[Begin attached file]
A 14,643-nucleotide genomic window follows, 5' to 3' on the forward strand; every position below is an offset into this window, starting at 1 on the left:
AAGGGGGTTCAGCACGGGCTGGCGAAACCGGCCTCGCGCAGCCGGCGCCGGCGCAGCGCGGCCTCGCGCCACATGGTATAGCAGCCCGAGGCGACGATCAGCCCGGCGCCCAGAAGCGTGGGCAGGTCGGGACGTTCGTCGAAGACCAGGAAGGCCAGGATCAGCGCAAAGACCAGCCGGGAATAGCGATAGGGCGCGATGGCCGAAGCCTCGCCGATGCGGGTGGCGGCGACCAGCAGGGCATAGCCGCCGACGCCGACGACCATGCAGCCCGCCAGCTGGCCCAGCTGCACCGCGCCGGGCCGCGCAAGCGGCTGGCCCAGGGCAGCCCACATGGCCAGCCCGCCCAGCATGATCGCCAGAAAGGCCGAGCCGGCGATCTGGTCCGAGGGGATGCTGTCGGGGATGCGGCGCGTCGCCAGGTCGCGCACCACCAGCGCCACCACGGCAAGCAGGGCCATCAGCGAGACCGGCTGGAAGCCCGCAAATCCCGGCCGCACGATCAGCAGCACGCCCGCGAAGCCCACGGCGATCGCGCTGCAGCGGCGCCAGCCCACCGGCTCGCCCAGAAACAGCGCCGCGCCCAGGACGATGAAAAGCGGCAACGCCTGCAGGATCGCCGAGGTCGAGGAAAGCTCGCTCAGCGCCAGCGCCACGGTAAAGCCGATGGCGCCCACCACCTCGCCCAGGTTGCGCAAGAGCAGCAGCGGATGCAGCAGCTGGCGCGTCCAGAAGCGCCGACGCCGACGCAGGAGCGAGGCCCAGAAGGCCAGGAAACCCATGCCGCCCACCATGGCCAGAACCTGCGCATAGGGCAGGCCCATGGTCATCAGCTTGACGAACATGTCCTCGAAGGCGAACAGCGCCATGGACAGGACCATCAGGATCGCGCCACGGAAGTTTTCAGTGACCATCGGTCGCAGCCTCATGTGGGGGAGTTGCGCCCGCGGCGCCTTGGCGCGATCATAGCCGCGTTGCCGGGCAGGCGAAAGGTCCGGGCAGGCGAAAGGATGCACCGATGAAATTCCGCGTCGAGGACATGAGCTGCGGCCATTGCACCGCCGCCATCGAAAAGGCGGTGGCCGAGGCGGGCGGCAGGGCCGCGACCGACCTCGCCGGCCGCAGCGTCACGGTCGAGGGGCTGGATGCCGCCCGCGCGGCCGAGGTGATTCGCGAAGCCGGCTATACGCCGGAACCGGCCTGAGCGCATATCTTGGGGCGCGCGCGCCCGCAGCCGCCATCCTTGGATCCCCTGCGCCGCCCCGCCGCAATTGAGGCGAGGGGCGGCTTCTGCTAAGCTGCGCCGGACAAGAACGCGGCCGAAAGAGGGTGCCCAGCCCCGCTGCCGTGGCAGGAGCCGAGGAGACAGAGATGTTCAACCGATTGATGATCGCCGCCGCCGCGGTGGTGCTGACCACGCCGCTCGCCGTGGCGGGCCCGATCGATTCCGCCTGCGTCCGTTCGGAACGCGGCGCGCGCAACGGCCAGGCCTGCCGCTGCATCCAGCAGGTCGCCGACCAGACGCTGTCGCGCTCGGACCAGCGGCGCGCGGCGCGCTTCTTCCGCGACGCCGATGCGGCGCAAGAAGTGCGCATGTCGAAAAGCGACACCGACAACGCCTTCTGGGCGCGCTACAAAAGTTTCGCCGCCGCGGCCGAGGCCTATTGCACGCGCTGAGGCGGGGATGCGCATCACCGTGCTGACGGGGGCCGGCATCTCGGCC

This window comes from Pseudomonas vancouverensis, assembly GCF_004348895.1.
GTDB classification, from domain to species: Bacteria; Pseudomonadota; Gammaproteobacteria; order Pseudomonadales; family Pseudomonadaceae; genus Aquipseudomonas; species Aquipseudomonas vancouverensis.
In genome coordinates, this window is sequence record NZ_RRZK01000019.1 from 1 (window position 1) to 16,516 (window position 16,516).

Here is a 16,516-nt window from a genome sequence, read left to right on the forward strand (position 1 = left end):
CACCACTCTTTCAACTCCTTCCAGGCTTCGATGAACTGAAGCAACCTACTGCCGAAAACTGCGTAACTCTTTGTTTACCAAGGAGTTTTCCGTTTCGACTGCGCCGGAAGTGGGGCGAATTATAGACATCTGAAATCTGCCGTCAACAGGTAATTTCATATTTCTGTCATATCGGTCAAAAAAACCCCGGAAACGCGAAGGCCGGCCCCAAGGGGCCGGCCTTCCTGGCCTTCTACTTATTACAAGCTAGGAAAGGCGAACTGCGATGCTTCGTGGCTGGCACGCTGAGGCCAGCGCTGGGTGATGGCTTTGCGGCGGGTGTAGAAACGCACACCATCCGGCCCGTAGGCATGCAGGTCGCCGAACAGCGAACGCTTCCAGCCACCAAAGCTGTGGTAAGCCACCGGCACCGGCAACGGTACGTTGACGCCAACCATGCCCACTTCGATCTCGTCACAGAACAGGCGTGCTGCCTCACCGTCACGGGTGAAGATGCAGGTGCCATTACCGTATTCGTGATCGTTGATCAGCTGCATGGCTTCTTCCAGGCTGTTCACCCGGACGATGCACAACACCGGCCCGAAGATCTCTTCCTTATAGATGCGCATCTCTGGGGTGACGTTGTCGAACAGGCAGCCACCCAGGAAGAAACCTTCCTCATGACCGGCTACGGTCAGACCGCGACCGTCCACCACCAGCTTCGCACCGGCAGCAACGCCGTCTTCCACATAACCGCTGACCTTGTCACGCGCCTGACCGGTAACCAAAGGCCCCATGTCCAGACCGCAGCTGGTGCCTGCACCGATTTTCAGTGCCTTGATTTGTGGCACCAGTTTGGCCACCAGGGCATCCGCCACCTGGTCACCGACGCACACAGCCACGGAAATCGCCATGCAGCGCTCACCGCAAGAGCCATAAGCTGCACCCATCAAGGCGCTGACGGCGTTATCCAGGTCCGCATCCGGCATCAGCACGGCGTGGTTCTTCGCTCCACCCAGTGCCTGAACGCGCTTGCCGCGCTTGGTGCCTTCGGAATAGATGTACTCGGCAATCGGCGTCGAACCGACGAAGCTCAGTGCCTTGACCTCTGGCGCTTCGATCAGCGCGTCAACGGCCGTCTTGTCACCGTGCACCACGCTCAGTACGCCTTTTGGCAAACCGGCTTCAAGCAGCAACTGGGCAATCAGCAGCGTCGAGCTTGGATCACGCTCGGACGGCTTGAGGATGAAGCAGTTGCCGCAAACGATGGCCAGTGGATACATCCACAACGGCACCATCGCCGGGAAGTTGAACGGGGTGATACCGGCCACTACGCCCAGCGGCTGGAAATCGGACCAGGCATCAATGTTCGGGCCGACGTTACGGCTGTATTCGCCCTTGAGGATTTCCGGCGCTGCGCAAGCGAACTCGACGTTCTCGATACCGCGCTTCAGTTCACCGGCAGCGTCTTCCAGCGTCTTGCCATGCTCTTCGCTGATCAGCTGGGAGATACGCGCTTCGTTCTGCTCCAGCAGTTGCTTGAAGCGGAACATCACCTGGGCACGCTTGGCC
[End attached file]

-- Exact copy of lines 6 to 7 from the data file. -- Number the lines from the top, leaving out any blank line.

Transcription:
Here is a 16,516-nt window from a genome sequence, read left to right on the forward strand (position 1 = left end):
CACCACTCTTTCAACTCCTTCCAGGCTTCGATGAACTGAAGCAACCTACTGCCGAAAACTGCGTAACTCTTTGTTTACCAAGGAGTTTTCCGTTTCGACTGCGCCGGAAGTGGGGCGAATTATAGACATCTGAAATCTGCCGTCAACAGGTAATTTCATATTTCTGTCATATCGGTCAAAAAAACCCCGGAAACGCGAAGGCCGGCCCCAAGGGGCCGGCCTTCCTGGCCTTCTACTTATTACAAGCTAGGAAAGGCGAACTGCGATGCTTCGTGGCTGGCACGCTGAGGCCAGCGCTGGGTGATGGCTTTGCGGCGGGTGTAGAAACGCACACCATCCGGCCCGTAGGCATGCAGGTCGCCGAACAGCGAACGCTTCCAGCCACCAAAGCTGTGGTAAGCCACCGGCACCGGCAACGGTACGTTGACGCCAACCATGCCCACTTCGATCTCGTCACAGAACAGGCGTGCTGCCTCACCGTCACGGGTGAAGATGCAGGTGCCATTACCGTATTCGTGATCGTTGATCAGCTGCATGGCTTCTTCCAGGCTGTTCACCCGGACGATGCACAACACCGGCCCGAAGATCTCTTCCTTATAGATGCGCATCTCTGGGGTGACGTTGTCGAACAGGCAGCCACCCAGGAAGAAACCTTCCTCATGACCGGCTACGGTCAGACCGCGACCGTCCACCACCAGCTTCGCACCGGCAGCAACGCCGTCTTCCACATAACCGCTGACCTTGTCACGCGCCTGACCGGTAACCAAAGGCCCCATGTCCAGACCGCAGCTGGTGCCTGCACCGATTTTCAGTGCCTTGATTTGTGGCACCAGTTTGGCCACCAGGGCATCCGCCACCTGGTCACCGACGCACACAGCCACGGAAATCGCCATGCAGCGCTCACCGCAAGAGCCATAAGCTGCACCCATCAAGGCGCTGACGGCGTTATCCAGGTCCGCATCCGGCATCAGCACGGCGTGGTTCTTCGCTCCACCCAGTGCCTGAACGCGCTTGCCGCGCTTGGTGCCTTCGGAATAGATGTACTCGGCAATCGGCGTCGAACCGACGAAGCTCAGTGCCTTGACCTCTGGCGCTTCGATCAGCGCGTCAACGGCCGTCTTGTCACCGTGCACCACGCTCAGTACGCCTTTTGGCAAACCGGCTTCAAGCAGCAACTGGGCAATCAGCAGCGTCGAGCTTGGATCACGCTCGGACGGCTTGAGGATGAAGCAGTTGCCGCAAACGATGGCCAGTGGATACATCCACAACGGCACCATCGCCGGGAAGTTGAACGGGGTGATACCGGCCACTACGCCCAGCGGCTGGAAATCGGACCAGGCATCAATGTTCGGGCCGACGTTACGGCTGTATTCGCCCTTGAGGATTTCCGGCGCTGCGCAAGCGAACTCGACGTTCTCGATACCGCGCTTCAGTTCACCGGCAGCGTCTTCCAGCGTCTTGCCATGCTCTTCGCTGATCAGCTGGGAGATACGCGCTTCGTTCTGCTCCAGCAGTTGCTTGAAGCGGAACATCACCTGGGCACGCTTGGCC